Follow by email

The Status of Science

It is useful to simplify compound systems by reducing them to the collection of parts that comprise them. In understanding the parts and how they relate to each other, we gain a better understanding of the system and thereby enhance our ability to make accurate predictions regarding the behaviour of the system. This is such a successful way of thinking that we may be enticed into the belief that the whole is nothing more than the sum of its parts - a view known as reductionism. People undoubtedly benefit from their tried and tested understanding of how the objective world works - i.e. how its parts relate to each other within a reductionist framework. Familiarity with the lawful operation of this “machinery of the objective world” is of the utmost importance for our survival within that world and for our ability to successfully manipulate that world to our own advantage, and so pursuit of this kind of knowledge has become paramount. This pursuit singles-out empirical data as grounds for hypothesis creation and returns to empirical data in order to eliminate some subset of competing hypotheses, and this methodology is widely accepted as a central plank of science as that word is commonly used today. It is understandable, then, that many people have come to conceive the objective world, along with the conceptual world-model that accompanies it, as the “primary reality”, and a reliable understanding of it is the driving ambition that has culminated in the scientific enterprise. In short, the objective world has become the point of departure for most human considerations - the starting point. But recall that it was not the starting point for this discussion - the starting point for this discussion was the field of experience that is constituted in part by the objective world and the accompanying conceptual models.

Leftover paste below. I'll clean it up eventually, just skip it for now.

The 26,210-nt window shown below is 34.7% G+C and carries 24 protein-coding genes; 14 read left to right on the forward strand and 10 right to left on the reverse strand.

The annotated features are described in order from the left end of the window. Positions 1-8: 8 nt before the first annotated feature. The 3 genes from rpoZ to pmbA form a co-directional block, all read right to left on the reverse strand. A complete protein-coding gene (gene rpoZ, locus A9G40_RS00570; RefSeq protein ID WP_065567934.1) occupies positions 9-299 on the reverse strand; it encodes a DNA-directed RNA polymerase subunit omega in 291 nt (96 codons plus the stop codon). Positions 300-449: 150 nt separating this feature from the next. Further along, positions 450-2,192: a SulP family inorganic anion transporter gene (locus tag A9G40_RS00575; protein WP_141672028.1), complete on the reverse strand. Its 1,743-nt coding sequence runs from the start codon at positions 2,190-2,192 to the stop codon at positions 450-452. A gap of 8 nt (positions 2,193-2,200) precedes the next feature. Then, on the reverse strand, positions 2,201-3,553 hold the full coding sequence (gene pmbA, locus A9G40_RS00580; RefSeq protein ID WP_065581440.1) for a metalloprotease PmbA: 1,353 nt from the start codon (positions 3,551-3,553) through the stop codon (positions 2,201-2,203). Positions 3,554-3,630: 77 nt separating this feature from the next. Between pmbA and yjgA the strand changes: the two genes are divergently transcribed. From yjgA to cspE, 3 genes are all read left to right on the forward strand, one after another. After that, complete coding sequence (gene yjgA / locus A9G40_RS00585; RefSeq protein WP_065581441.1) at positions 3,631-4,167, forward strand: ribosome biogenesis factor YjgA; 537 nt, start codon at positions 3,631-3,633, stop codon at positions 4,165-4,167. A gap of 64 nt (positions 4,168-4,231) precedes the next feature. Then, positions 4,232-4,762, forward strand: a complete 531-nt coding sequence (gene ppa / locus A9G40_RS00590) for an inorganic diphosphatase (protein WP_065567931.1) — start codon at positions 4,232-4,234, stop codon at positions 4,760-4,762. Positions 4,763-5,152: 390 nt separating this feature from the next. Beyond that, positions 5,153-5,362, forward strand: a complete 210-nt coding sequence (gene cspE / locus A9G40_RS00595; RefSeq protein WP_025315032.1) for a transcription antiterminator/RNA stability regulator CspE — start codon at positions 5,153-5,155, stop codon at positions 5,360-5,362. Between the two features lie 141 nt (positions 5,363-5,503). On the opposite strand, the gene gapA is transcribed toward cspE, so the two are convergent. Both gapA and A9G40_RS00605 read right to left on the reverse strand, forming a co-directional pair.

Discussions about the field of experience could not take place unless the idea of the field of experience had first appeared amongst the constituents of that field. Unlike most ideas, this idea does not depend upon any particular constituent of that field (i.e. upon some aspect of the subjective world or, more pertinently, upon some aspect of the objective world), and so, just like the subjective experiences that partly comprise that field, this idea must also be classed as non-empirical. The non-empirical nature of subjective experiences, along with the non-empirical provenance of the idea of the field of experience, renders them both strictly intractable in terms of scientific investigation. Scientific investigation is constrained to address only the objective world, and so the scientific world-model is necessarily a partial model. Our inclination to take that model as the starting point for our investigations sometimes carries forward to our attempts to investigate subjective experiences or to investigate the idea of the field of experience, but it should now be clear that to do so is to transgress the remit of scientific investigation.

No comments:

Post a Comment